This past week was the 2014 Major League Baseball Draft, and we watched the three days excitedly, as 18 Cressey Sports Performance athletes were selected - including six of the top 100 picks. Among these 18 picks, there were actually several kids who spent their entire high school careers training with us, and one even started with us in middle school. With these guys in mind, I got to thinking a lot about factors I believe helped them to be successful over the long haul. Here are a few that came to mind:

1. They were all multi-sport athletes for at least part of high school.

There's a common misconception that professional athletes have been destined to be professional athletes from the time that they were six years old, so that should be all they should do. It's simply not the case. Time and time again, when I ask our pro guys what sports they played growing up, they share that they did everything. In this group of draft picks, we had basketball captains, great golfers, a D1-caliber football quarterback, a potential NHL draft pick, a long snapper, and one that even started out as a better tennis player, then switched over to baseball. The point? You have to be a good athlete before you can be a good baseball player.

Where does strength and conditioning fit in?  Well, to some degree, I see it as another sport that guys can play even after they specialize. Among other things, it affords them the variety they lose in their daily movement patterns.

2. They were "likable" guys and could roll with different social circles.

This might sound weird, but I think the ability to make friends easily is important for long-term athletic success.  If you're someone who can't get along easily with others, you'll always be distracted in a team environment, and never able to put full focus on training. Unless they're unbelievably skilled, the guys who say and do the wrong things invariably wind up weeding themselves out.

As a funny example, check out this video of Adam Ravenelle and Tyler Beede. They first met and became friends in 2008 at Cressey Sports Performance. They were from different towns, but actually both wound up committing to Vanderbilt in 2010.

Both were drafted out of high school, but chose to honor their commitments to Vanderbilt - where they were roommates. And, look who was sitting next to Ty as his name was called in the first round of the draft last week:

 

Adam was drafted in the 4th round a day later, and I know Ty was his biggest fan.  Both these guys made friends easily, and it allowed them to benefit more from the environments they were in. They could bounce ideas off of big leaguers who trained at the facility, find throwing and lifting partners to push them. Perhaps most importantly, their likable demeanors made it possible to treat CSP as an "escape" for a few hours when other parts of their lives were distracting or chaotic. When you're a self-centered ego-maniac jerk, you can never escape. With few exceptions, you have to be a good person before you can be a good baseball player.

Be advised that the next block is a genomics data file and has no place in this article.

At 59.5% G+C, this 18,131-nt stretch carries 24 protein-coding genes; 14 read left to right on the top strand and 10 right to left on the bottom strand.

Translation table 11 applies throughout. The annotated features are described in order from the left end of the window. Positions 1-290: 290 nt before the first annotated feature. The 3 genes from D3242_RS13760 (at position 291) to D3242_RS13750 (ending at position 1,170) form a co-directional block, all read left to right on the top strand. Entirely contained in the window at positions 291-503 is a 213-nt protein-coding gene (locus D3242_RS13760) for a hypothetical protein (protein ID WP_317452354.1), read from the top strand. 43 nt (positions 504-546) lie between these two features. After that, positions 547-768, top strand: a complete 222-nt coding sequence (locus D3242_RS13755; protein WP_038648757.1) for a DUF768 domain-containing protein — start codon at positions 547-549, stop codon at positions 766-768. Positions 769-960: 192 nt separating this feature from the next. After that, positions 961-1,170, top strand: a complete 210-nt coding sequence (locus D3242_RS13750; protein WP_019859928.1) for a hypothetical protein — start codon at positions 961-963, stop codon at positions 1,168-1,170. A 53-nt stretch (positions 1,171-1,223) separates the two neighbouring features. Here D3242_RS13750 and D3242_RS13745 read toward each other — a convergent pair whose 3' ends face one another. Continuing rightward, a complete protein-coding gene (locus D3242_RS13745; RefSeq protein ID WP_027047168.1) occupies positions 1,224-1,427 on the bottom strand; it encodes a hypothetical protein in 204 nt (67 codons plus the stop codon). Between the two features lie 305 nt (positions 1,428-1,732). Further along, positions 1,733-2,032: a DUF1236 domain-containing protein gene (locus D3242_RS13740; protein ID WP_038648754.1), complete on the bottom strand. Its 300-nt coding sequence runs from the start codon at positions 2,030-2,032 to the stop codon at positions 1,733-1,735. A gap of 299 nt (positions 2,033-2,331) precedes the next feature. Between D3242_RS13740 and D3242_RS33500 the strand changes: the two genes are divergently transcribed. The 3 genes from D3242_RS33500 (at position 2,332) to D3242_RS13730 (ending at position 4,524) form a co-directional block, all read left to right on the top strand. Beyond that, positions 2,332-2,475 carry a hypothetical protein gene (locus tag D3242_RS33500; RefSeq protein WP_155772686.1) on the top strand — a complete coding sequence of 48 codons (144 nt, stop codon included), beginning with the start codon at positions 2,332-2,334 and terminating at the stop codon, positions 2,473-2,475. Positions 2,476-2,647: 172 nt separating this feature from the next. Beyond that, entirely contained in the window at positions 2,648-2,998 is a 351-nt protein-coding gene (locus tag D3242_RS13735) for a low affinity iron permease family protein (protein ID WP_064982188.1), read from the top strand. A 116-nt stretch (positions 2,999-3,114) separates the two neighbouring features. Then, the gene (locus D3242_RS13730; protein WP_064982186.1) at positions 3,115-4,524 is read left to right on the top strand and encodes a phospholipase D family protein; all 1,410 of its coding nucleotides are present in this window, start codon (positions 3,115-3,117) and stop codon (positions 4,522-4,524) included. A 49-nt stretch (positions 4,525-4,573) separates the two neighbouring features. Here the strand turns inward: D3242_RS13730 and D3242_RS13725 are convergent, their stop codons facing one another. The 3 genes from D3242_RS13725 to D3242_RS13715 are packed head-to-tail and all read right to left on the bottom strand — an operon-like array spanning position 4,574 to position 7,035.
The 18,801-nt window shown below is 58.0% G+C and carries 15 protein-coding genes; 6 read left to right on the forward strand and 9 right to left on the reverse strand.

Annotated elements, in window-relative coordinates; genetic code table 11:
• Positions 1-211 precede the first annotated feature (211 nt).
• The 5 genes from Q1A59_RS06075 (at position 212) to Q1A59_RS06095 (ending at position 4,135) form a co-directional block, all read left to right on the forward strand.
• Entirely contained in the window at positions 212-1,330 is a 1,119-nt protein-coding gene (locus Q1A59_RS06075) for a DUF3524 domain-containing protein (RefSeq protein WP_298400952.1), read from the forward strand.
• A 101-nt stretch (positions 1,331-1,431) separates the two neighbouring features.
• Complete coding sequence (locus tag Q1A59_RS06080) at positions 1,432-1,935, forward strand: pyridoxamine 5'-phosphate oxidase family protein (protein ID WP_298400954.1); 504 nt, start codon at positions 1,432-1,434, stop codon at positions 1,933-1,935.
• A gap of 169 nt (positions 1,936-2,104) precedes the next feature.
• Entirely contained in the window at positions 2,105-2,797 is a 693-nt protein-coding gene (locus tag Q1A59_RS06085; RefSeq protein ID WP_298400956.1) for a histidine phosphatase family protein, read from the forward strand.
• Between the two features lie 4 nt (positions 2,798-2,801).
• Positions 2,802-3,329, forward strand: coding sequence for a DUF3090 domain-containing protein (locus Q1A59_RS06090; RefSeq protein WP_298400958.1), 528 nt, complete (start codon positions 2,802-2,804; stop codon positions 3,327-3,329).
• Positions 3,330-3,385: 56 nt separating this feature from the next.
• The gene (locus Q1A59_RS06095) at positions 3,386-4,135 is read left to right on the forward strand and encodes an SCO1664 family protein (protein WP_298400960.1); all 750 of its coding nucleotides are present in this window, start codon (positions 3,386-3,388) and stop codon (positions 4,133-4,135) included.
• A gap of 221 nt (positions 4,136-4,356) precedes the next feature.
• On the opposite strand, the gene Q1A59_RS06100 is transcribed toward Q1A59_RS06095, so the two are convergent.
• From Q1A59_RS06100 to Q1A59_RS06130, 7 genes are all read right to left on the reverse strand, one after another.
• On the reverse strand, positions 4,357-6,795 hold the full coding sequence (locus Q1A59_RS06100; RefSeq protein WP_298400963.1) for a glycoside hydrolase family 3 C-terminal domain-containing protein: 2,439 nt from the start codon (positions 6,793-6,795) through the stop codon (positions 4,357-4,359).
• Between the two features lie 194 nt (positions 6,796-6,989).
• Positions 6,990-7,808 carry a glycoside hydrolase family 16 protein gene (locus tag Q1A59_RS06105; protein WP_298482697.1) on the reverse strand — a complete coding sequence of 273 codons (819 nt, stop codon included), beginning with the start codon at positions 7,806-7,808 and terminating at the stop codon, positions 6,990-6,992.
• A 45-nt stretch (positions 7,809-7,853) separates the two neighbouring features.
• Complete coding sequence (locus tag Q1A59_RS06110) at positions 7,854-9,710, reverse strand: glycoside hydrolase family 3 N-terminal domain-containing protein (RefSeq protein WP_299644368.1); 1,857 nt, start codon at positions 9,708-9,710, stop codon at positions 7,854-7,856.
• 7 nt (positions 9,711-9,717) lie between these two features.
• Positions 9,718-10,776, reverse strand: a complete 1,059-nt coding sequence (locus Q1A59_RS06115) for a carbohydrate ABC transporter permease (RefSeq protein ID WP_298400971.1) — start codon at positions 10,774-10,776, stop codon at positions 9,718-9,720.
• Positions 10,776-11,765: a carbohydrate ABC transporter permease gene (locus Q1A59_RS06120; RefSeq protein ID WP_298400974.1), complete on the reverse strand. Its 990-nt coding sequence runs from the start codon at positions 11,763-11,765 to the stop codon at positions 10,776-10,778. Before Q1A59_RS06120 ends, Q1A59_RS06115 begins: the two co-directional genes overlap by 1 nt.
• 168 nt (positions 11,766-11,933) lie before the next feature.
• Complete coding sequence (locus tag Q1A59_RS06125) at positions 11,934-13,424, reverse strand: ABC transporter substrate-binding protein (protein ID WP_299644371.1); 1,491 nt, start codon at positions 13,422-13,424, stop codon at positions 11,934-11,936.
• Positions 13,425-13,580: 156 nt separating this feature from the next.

3. They wanted to be part of something bigger.

One of our 18 players came from a troubled family life about which few people know, and it was a huge step for him to fill us in on the struggles with which he'd dealt. As a sophomore in high school, he did his initial evaluation with Brian St. Pierre (our first employee). About a year later, Brian moved to Maine to go back to school, and the athlete opened up to me about how bummed out he was about it because Brian was one of the few who "knew his story." In short, the coaches at CSP had become more of an extended family than just a bunch of coaches.

Since then, he's been one our biggest advocates, referring several teammates from high school, summer, and college ball to train at Cressey Sports Performance. Much like he's always been a great teammate on the baseball field, he's been a valued part of the CSP Family. You have to be a good teammate before you can be a good baseball player.

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4. They never put the carriage in front of the horse.

Looking back on the initial evaluation day for each of these athletes, I can honestly say that not a single one of them ever told me that professional baseball was their goal. As an interesting story, I'll never forget the day I evaluated Forrest Wall, the 35th overall pick this year by the Rockies. It was literally weeks before I had any idea that Forrest was a very established prospect - and I only found out that was the case when someone else "in the know" encouraged me to look him up in more detail. Here was a family that had every reason to brag about how talented their son was, and they went out of their way to avoid it, staying incredible humble the entire time.